In our first blog of 2016, we will examine expert evidence horror stories and the lessons we can learn from these, including: the requirement to provide information to an expert, refraining from providing ‘input’ to an expert, avoiding personal costs orders and keeping away from one-sided expertise.
Lawyers must ensure that experts are provided with any and all relevant information which bears directly on the case at hand. Failure to do so can seriously damage the client’s case and can have professional misconduct consequences. The gruesome case of Bush v The Queen illustrates this.
In 1987 a man was convicted of the manslaughter of his first wife by way of strangulation. He was sentenced to 18 months’ imprisonment. In 1992, that same man was then convicted of attempted murder having stabbed his second wife repeatedly.
In defence of the accused, a specialist psychiatrist was called to give evidence about the mans ‘disassociated state’ to determine that his actions in stabbing his wife occurred independent of any conscious will. The lawyer failed to tell the expert, prior to trial, that the man had been convicted of killing his first wife.
Drummond J was critical of the lawyers’ failure to provide information to the expert that would have been of “clear, possible relevance to the expert’s opinion”. Had the defence told the expert that he was convicted of killing his first wife, the expert’s opinion could have changed substantially.
Clarify the Expert’s Assumptions
It can be important to clarify an assumption or opinion given by an expert prior to service of the report. However, it is important to remember that there is a fine line between clarification and suggestion. Too much input into an expert report by a solicitor can lead to a loss of privilege over documents or, worse, ruin an expert’s credibility at trial.
In Temwell Pty Ltd v DKGR Holdings a specialist accountant was engaged to provide expert opinion on the value of certain software. Under cross examination, it became apparent that the expert’s opinion had fluctuated in line with input from the solicitors.
As a result, Ryan J held that the “legal advisers may have been over-zealous in seeking to recruit the expert witness to the applicant team” and refused privilege over many notes between the solicitor and expert.
Avoid Personal Costs Orders
One of the scariest results for a legal practitioner or expert is the award of a personal costs order against them. Making a costs order against a non-party to the litigation is an extraordinary step but it can and does occur. Parties must remember that experts are bound by an Expert Witness Code of Conduct and overarching obligations not to mislead or deceive.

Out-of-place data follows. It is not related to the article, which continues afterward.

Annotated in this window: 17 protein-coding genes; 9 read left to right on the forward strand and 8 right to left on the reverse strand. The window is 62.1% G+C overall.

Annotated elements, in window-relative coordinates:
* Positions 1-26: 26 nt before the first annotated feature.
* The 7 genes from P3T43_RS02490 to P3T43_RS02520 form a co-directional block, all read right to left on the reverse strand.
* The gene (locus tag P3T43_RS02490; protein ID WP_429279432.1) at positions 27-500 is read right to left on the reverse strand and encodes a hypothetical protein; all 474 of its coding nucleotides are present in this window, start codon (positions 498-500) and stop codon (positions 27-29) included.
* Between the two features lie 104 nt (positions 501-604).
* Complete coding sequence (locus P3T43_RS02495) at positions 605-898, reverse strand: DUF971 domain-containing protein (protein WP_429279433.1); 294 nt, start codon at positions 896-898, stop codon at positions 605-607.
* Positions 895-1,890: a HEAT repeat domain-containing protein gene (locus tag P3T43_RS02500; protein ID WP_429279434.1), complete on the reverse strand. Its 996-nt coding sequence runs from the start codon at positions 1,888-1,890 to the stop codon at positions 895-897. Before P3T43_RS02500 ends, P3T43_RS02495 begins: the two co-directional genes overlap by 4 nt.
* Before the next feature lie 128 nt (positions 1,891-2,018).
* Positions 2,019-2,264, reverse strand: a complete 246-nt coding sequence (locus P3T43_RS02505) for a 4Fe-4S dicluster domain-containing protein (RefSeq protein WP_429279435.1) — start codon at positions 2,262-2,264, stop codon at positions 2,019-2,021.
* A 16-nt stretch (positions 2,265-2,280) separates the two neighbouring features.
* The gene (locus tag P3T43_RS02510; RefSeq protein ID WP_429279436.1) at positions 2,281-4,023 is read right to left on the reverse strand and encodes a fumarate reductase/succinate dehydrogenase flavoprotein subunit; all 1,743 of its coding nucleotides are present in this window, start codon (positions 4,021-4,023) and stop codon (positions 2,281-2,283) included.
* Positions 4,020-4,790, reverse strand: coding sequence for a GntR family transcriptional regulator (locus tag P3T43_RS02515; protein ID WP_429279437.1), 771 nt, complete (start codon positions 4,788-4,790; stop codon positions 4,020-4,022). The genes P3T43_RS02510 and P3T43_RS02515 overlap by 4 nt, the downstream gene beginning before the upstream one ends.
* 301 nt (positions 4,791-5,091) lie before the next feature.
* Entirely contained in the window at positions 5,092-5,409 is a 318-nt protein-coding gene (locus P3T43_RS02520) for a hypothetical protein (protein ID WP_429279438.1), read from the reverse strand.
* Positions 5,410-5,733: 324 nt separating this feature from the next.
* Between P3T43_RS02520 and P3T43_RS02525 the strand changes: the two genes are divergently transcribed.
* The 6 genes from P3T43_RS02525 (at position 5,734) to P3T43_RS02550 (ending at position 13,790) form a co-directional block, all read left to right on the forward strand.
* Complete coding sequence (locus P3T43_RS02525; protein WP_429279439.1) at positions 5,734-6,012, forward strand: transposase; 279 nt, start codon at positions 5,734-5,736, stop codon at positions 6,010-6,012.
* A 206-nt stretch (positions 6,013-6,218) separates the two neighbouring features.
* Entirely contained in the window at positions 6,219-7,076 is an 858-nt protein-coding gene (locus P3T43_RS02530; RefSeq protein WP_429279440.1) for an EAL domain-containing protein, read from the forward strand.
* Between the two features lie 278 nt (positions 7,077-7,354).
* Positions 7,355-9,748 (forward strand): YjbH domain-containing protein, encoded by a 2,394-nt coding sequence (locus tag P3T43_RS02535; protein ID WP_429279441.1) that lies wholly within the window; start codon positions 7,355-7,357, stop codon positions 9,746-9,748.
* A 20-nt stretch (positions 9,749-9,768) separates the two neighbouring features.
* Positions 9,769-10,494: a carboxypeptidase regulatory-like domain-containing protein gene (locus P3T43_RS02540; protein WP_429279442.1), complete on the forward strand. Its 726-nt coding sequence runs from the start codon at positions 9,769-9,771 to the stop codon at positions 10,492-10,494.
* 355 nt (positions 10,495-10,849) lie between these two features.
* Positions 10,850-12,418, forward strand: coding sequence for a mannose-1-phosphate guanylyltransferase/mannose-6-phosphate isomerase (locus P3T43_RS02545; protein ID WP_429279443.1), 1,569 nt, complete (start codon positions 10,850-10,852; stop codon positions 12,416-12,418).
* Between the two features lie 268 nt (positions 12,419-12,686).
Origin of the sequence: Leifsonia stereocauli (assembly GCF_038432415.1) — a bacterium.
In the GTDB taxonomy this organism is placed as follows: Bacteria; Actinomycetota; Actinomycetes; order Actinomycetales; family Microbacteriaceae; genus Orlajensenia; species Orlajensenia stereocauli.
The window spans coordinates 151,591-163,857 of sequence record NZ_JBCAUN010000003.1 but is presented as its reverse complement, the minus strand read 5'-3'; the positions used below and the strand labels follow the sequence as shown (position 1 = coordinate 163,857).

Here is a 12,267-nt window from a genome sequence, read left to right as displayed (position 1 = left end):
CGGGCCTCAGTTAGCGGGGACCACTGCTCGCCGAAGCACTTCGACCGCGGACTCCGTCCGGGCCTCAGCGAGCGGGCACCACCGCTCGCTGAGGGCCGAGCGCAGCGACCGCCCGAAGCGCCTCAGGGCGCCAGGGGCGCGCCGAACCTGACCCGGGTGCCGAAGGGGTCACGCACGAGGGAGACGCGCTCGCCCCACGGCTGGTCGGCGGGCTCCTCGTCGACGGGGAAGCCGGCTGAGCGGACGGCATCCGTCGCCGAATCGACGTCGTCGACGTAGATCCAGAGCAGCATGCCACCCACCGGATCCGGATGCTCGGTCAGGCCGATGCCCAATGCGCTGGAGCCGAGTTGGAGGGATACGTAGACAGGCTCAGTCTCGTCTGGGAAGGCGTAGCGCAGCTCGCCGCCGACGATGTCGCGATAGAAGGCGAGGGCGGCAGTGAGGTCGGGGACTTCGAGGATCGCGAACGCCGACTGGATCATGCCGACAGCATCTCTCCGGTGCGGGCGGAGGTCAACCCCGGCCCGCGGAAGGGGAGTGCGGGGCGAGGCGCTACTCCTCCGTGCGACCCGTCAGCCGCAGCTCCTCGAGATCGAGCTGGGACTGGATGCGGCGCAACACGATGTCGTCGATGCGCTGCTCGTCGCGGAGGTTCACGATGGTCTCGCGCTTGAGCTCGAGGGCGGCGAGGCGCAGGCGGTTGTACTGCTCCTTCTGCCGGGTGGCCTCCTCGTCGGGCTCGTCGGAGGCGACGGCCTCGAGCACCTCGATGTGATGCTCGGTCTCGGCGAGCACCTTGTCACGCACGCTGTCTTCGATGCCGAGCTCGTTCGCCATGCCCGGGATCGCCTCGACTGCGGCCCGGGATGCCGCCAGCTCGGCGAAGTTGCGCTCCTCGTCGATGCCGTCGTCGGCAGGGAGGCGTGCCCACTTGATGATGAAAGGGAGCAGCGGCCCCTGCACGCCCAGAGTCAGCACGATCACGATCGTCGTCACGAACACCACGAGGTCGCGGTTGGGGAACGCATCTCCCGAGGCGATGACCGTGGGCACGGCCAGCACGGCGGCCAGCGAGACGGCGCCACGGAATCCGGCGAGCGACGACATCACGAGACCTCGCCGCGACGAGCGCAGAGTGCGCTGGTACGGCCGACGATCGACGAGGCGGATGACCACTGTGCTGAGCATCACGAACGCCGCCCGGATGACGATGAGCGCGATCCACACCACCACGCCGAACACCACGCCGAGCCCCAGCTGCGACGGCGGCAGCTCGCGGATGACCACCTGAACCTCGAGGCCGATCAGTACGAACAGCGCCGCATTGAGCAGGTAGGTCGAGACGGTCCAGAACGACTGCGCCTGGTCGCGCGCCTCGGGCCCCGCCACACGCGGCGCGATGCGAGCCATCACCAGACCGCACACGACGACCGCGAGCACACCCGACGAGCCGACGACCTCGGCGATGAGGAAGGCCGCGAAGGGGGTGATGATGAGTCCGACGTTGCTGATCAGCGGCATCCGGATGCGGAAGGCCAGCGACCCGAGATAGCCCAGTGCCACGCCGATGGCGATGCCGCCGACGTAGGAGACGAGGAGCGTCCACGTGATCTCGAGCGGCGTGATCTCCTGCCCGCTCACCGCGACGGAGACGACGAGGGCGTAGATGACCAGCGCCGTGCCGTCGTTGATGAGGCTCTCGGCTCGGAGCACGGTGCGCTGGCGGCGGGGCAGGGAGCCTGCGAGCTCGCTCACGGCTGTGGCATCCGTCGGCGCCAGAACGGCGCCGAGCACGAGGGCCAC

In Hudspeth v Scholastic Cleaning and Consultancy Services a consulting engineer was held to have breached the Expert Code of Conduct by failing to refer to later but substantially different expert reports. Astonishingly, the Victorian Supreme Court made the expert pay, personally, one-ninth of the defendants costs. Given that costs in commercial matters can run into hundreds of thousands of dollars this is a terrible result. It is also unsure whether an expert’s professional indemnity insurance policy would extend to cover a personal costs order.
One Sided Experts
The Court’s opinion of an expert’s independence can be substantially weakened where the expert lacks experience or appears to only favour one side of proceedings. This is problematic in class action litigation where an expert’s credibility has been damaged because the expert exclusively worked for plaintiffs and refused to accept briefs from defendants.
In the United States in Nancy George et al vs China Automotive Systems a securities expert was scrutinised about his expertise in the context of a major securities class action. Under cross examination, the expert conceded that, despite having received many briefs over the years, he had never found for the defendant once.
Litigation can go wrong at any turn and it is important, when working with experts, to adopt a transparent team based approach to avoid any of these scenarios. Best practice to ensure this occurs includes;
- Providing all relevant information that may change an expert’s opinion;
- Refraining from putting too much input into the report; and
- Acting as transparently as possible with the Court.
 (1993) 43 FCR 549
  FCA 806
 See Naomie Marble & Granite Pty Ltd v FAI General Insurance Co  Qd R 518
 E.g. See s16, 17,21,26 and 29 Civil Procedure Act 2010 (Vic). Various iterations exist for other states and territories.
  VSC 159
 USDC SDNY 7 3 2013
Image by Douglas Palmer via Flickr